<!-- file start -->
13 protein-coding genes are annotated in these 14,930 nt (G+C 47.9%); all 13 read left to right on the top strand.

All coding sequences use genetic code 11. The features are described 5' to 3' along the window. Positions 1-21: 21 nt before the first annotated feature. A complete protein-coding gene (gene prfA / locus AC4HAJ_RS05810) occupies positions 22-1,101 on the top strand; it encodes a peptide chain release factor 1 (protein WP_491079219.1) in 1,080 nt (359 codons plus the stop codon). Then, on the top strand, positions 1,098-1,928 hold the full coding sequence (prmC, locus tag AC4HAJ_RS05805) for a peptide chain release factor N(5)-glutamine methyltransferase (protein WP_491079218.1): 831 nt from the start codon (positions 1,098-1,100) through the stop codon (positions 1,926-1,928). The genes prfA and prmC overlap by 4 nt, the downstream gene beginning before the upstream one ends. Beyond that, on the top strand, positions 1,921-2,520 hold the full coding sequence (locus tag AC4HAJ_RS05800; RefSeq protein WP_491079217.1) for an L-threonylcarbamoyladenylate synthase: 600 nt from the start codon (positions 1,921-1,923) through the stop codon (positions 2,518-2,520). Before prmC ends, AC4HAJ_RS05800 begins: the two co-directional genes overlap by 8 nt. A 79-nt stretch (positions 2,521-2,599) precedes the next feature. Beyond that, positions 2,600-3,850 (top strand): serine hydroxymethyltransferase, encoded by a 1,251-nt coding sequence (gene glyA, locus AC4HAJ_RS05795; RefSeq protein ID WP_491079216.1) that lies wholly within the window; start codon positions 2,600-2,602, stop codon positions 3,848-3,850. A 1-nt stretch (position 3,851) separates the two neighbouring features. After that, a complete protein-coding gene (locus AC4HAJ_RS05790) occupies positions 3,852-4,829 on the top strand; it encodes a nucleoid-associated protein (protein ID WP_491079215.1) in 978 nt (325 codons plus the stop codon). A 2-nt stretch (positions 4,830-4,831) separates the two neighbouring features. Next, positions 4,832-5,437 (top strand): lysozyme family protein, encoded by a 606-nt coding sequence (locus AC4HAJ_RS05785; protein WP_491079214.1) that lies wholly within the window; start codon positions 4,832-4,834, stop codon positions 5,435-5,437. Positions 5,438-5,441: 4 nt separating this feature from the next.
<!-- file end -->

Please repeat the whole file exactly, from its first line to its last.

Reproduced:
13 protein-coding genes are annotated in these 14,930 nt (G+C 47.9%); all 13 read left to right on the top strand.

All coding sequences use genetic code 11. The features are described 5' to 3' along the window. Positions 1-21: 21 nt before the first annotated feature. A complete protein-coding gene (gene prfA / locus AC4HAJ_RS05810) occupies positions 22-1,101 on the top strand; it encodes a peptide chain release factor 1 (protein WP_491079219.1) in 1,080 nt (359 codons plus the stop codon). Then, on the top strand, positions 1,098-1,928 hold the full coding sequence (prmC, locus tag AC4HAJ_RS05805) for a peptide chain release factor N(5)-glutamine methyltransferase (protein WP_491079218.1): 831 nt from the start codon (positions 1,098-1,100) through the stop codon (positions 1,926-1,928). The genes prfA and prmC overlap by 4 nt, the downstream gene beginning before the upstream one ends. Beyond that, on the top strand, positions 1,921-2,520 hold the full coding sequence (locus tag AC4HAJ_RS05800; RefSeq protein WP_491079217.1) for an L-threonylcarbamoyladenylate synthase: 600 nt from the start codon (positions 1,921-1,923) through the stop codon (positions 2,518-2,520). Before prmC ends, AC4HAJ_RS05800 begins: the two co-directional genes overlap by 8 nt. A 79-nt stretch (positions 2,521-2,599) precedes the next feature. Beyond that, positions 2,600-3,850 (top strand): serine hydroxymethyltransferase, encoded by a 1,251-nt coding sequence (gene glyA, locus AC4HAJ_RS05795; RefSeq protein ID WP_491079216.1) that lies wholly within the window; start codon positions 2,600-2,602, stop codon positions 3,848-3,850. A 1-nt stretch (position 3,851) separates the two neighbouring features. After that, a complete protein-coding gene (locus AC4HAJ_RS05790) occupies positions 3,852-4,829 on the top strand; it encodes a nucleoid-associated protein (protein ID WP_491079215.1) in 978 nt (325 codons plus the stop codon). A 2-nt stretch (positions 4,830-4,831) separates the two neighbouring features. Next, positions 4,832-5,437 (top strand): lysozyme family protein, encoded by a 606-nt coding sequence (locus AC4HAJ_RS05785; protein WP_491079214.1) that lies wholly within the window; start codon positions 4,832-4,834, stop codon positions 5,435-5,437. Positions 5,438-5,441: 4 nt separating this feature from the next.